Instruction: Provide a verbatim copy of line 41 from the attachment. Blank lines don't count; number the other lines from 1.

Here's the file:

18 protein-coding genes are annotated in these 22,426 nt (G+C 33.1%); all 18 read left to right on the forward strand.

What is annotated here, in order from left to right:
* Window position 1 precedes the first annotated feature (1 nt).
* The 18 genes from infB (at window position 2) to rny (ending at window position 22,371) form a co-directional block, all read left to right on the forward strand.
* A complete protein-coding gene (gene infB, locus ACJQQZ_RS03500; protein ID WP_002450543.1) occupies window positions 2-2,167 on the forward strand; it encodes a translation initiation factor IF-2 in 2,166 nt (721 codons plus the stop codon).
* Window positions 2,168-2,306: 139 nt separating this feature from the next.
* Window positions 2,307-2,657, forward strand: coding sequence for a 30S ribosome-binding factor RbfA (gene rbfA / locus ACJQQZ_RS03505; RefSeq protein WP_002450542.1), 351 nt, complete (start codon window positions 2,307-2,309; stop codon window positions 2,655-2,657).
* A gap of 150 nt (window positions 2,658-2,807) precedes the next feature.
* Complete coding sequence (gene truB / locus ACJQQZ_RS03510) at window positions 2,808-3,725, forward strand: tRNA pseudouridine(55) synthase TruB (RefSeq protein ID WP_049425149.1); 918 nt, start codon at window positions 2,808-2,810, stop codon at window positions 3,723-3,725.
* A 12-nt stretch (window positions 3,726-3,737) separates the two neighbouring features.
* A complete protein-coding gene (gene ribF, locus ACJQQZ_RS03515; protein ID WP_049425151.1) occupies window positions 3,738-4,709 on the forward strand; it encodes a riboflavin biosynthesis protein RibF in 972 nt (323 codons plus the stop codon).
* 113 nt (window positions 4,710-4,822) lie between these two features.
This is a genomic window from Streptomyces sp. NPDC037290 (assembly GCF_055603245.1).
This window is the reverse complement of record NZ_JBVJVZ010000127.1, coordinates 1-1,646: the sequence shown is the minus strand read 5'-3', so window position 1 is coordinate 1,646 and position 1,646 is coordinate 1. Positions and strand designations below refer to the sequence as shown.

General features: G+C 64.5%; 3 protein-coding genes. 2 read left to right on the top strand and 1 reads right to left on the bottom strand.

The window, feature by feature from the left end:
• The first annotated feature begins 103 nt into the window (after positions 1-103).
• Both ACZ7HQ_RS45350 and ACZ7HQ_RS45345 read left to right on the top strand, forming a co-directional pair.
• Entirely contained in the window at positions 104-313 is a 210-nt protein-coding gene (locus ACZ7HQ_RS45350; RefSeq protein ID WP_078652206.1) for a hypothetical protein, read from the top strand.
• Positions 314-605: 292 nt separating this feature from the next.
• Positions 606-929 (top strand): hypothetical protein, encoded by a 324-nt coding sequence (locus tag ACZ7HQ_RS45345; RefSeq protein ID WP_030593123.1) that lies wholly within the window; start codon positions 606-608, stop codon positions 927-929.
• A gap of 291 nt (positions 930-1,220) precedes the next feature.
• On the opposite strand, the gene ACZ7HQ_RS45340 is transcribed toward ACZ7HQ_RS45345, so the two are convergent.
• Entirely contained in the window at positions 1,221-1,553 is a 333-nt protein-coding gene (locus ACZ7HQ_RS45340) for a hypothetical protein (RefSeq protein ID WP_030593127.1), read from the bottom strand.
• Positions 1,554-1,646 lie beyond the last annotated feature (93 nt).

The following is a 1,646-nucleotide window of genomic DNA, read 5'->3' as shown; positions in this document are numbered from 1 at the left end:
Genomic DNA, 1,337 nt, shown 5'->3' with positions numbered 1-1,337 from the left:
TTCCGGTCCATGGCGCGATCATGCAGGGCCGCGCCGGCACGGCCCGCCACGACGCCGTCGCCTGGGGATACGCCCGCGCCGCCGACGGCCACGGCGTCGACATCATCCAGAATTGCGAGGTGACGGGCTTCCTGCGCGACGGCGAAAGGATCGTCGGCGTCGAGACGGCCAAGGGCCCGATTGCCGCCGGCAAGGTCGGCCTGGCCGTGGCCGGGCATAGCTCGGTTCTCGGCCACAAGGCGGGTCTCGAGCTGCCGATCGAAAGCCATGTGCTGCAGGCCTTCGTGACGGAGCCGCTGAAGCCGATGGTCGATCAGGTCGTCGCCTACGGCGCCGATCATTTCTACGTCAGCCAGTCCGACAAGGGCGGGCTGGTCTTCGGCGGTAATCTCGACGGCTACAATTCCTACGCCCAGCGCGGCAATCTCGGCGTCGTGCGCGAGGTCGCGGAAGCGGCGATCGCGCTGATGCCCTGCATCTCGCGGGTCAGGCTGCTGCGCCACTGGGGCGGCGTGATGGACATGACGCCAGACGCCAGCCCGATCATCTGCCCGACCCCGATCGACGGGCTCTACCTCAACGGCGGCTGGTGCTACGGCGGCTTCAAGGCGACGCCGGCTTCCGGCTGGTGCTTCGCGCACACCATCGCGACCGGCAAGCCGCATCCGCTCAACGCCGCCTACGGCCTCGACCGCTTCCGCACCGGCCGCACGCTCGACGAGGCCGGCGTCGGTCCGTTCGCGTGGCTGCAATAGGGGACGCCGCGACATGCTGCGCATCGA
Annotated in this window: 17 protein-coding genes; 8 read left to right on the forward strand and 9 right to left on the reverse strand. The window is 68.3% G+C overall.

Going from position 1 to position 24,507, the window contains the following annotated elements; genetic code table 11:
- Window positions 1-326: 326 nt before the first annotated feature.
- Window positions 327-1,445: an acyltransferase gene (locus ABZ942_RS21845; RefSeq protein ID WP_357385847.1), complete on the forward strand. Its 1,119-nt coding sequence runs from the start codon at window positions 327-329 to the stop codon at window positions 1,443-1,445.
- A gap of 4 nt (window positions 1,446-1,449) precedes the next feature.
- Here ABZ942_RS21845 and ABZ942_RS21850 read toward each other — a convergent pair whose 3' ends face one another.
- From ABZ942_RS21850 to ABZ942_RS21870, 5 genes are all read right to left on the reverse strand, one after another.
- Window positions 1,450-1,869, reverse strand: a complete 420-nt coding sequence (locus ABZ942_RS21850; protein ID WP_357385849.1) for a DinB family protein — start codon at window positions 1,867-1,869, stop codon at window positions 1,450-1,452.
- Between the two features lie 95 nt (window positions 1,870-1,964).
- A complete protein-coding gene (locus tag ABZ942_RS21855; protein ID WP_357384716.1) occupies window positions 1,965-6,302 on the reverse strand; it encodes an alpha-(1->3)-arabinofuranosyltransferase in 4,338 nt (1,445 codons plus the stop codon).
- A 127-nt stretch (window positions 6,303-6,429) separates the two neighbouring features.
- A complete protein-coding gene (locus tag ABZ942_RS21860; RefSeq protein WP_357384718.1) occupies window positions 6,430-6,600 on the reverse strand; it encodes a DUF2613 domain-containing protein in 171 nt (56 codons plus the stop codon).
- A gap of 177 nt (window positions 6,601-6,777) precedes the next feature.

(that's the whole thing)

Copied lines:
- A gap of 177 nt (window positions 6,601-6,777) precedes the next feature.